FL@33

multi-disciplinary
design studio

RCA | CCA | NO ONE LIVES HERE | EXHIBITION IDENTITY SYSTEM
The Royal College of Art's (RCA) MA Curating Contemporary Art (CCA) course commissioned FL@33 to create an exhibition identity system, a dedicated website and an exhibition catalogue for their show No one lives here. We worked very closely with the course's 14 final year students who curated the exhibition together. No one lives here opened its doors at London's prestigious RCA on March 8th, 2013, and ran until the 24th.
___ We developed an identity system that was applied across the entire exhibition – from signage to a tagging systems used in the exhibition catalogue and the website. It is playful and versatile although very systematically engineered.
___ The identity design is based on a three-dimensional hexagonal grid. Each depicted 3D hexagon reveals 10 triangles and each triangle represents one of the 10 artists featured in No one lives here.
___ The show is divided into five themes or 'tags' – Truth, Space, Data Politics, Narrative and Object – and these 5 themes are also represented by a shape within the depicted 3D hexagon.
___ As each of the 10 artists is linked to two of these 'tags' we combined these shapes with the artists' individual triangles – to create individual symbols that form the key ingredients for the exhibition identity.
___ The hexagonal symbols appear as individual tags next to the artists' names or form hexagon clusters – with all ten together symbolising the physical part of the exhibition. These clusters were also used in a more abstract way as seen on the catalogue cover and often the hexagonal symbols were then also cropped to suggest the evolving and sprawling nature of the show's subject matter.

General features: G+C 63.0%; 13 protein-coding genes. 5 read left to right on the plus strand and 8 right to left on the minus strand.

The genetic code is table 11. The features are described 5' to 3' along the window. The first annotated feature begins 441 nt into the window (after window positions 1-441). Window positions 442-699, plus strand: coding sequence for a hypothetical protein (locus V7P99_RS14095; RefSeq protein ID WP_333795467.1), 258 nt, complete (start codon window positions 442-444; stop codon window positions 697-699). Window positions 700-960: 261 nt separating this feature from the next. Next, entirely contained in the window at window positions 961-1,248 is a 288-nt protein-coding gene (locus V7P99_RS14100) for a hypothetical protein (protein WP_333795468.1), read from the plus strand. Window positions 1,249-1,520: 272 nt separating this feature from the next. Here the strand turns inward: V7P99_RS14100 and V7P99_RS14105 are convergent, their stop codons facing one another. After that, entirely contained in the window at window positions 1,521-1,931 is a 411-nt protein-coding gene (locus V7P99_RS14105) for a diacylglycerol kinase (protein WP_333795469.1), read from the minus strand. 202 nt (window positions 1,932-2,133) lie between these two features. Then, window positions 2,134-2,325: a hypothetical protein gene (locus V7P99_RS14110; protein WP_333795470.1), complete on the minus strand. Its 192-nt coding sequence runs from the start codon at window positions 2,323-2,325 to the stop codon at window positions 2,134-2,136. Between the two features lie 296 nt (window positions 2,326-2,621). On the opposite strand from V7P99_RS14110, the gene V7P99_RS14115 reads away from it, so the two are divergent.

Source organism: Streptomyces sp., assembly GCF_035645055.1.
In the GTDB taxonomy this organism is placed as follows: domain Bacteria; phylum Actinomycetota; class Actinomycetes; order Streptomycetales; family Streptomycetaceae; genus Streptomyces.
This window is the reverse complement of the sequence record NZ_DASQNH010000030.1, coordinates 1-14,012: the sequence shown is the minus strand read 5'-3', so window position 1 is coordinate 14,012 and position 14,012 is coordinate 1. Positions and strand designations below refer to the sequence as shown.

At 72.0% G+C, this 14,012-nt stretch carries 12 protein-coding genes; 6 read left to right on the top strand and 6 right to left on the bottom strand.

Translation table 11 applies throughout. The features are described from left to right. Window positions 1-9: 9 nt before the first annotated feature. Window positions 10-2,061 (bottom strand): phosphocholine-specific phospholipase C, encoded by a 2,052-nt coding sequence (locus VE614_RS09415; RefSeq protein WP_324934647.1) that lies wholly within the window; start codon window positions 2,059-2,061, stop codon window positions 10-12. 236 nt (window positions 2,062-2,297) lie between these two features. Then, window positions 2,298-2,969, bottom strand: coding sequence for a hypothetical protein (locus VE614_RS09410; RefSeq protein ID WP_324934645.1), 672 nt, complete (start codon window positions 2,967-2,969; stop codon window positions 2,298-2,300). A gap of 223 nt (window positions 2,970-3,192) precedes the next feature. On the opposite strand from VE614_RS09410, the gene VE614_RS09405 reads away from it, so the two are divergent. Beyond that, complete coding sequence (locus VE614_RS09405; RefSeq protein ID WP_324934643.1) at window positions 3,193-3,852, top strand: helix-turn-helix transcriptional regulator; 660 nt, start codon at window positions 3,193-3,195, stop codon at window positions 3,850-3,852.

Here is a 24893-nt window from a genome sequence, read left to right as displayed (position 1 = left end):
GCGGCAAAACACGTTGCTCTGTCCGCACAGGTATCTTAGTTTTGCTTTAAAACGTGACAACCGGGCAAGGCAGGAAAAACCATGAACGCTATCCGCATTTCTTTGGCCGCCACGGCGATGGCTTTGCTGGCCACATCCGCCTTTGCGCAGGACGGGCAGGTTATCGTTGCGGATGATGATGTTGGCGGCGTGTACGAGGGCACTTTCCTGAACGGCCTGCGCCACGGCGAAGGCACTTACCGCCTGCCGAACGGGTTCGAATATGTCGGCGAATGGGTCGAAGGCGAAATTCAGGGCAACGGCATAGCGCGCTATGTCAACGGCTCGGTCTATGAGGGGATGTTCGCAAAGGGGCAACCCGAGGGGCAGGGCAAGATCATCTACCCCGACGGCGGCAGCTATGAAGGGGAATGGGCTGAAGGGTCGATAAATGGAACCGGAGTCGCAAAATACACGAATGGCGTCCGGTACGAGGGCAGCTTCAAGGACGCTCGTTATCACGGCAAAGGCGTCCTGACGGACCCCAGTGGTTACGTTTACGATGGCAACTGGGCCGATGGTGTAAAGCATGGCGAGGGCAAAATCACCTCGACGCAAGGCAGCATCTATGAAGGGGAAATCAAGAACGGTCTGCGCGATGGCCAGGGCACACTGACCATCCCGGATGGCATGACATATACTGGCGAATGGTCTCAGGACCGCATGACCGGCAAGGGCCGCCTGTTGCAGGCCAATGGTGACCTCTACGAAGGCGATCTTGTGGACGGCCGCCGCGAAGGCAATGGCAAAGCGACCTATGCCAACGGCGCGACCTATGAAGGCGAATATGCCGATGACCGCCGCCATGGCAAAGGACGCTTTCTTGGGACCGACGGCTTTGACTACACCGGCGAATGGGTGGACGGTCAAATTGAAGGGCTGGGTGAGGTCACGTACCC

___ For print and vinyl signage Futura Maxi (Futura PL / Fute) Demi was selected as the primary typeface combined with Futura Maxi Book. Online the non-existing Maxi webfont weights were replaced with Futura Heavy and Book.

 

CLICK FOR MORE INFO | NO ONE LIVES HERE | OFFICIAL SYNOPSIS


No one lives here
reflects the many ways in which the digital now permeates culture and conditions the way we live today. The kaleidoscopic lens of the web, constantly shifting our perceptions of politics, the body, popular culture and technology itself, is inherently defined by its processes of production and reproduction. With this in mind, it is the relationships formed between the works of art in this exhibition, both conceptual and visual, that situate them within a digital culture. The relationships formed between the works of art in No one lives here, reinforce their ‘digital’ nature
and locate their meaning within an infinite landscape of information.
___ The exhibition takes its name from Gayatri Spivak’s text Planetarity, published in Death of a Discipline (2003), in which the theorist and philosopher discusses the opposing forces of the ‘Planet’ and the ‘Globe’. According to Spivak the Planet is an organic, nurturing body; the Globe, on the other hand, is defined by our relationship to digital technology. The Globe represents a network of connections, a utopian idea where all individuals are complicit and linked. No one lives here adopts the contradictions produced by this shift. We once inhabited the Planet but increasingly we exist within the Globe.
___ Artists: Neïl Beloufa, David Raymond Conroy, Mosireen Collective, Aleksandra Domanović, S Mark Gubb, Raphael Hefti, Jill Magid, Shana Moulton, Hito Steyerl, Jack Strange

 

CLICK FOR MORE INFO | PIONEN DATA CENTRE | OFFICIAL EXHIBIT DESCRIPTION


This research display based around the Pionen Data Centre near Stockholm, acts as a preface to No one lives here. This former Cold War era civil defence bunker now houses thousands of terabytes of data, including politically sensitive materials, such as the WikiLeaks servers. Throughout the many months of research and discussion that have led to the formation of No one lives here, the Pionen Data Centre has come to epitomise the paradigm of virtuality that the exhibition wishes to consider. The Data Centre remains a purely functional space, built to house data and information; something inherently technological and lacking humanity. Yet interestingly, it is heavily aestheticised, made in
the vision of science fiction: designer furniture,
and steel structures juxtaposed against bare rock and foliage.

 

 

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